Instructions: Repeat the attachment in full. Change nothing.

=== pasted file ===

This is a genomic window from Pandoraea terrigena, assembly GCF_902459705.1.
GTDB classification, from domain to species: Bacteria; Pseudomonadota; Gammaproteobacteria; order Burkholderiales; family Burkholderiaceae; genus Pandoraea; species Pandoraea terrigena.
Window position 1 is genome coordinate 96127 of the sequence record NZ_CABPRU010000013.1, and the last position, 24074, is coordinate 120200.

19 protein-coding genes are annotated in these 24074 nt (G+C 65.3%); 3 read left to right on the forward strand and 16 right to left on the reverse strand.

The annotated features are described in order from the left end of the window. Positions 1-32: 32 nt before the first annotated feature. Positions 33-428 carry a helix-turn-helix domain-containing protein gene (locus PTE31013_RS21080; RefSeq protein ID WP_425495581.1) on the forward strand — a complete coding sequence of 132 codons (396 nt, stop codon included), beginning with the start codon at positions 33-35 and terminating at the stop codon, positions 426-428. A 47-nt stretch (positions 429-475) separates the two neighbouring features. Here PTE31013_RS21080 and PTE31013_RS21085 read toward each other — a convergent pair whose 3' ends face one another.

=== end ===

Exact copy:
This is a genomic window from Pandoraea terrigena, assembly GCF_902459705.1.
GTDB classification, from domain to species: Bacteria; Pseudomonadota; Gammaproteobacteria; order Burkholderiales; family Burkholderiaceae; genus Pandoraea; species Pandoraea terrigena.
Window position 1 is genome coordinate 96127 of the sequence record NZ_CABPRU010000013.1, and the last position, 24074, is coordinate 120200.

19 protein-coding genes are annotated in these 24074 nt (G+C 65.3%); 3 read left to right on the forward strand and 16 right to left on the reverse strand.

The annotated features are described in order from the left end of the window. Positions 1-32: 32 nt before the first annotated feature. Positions 33-428 carry a helix-turn-helix domain-containing protein gene (locus PTE31013_RS21080; RefSeq protein ID WP_425495581.1) on the forward strand — a complete coding sequence of 132 codons (396 nt, stop codon included), beginning with the start codon at positions 33-35 and terminating at the stop codon, positions 426-428. A 47-nt stretch (positions 429-475) separates the two neighbouring features. Here PTE31013_RS21080 and PTE31013_RS21085 read toward each other — a convergent pair whose 3' ends face one another.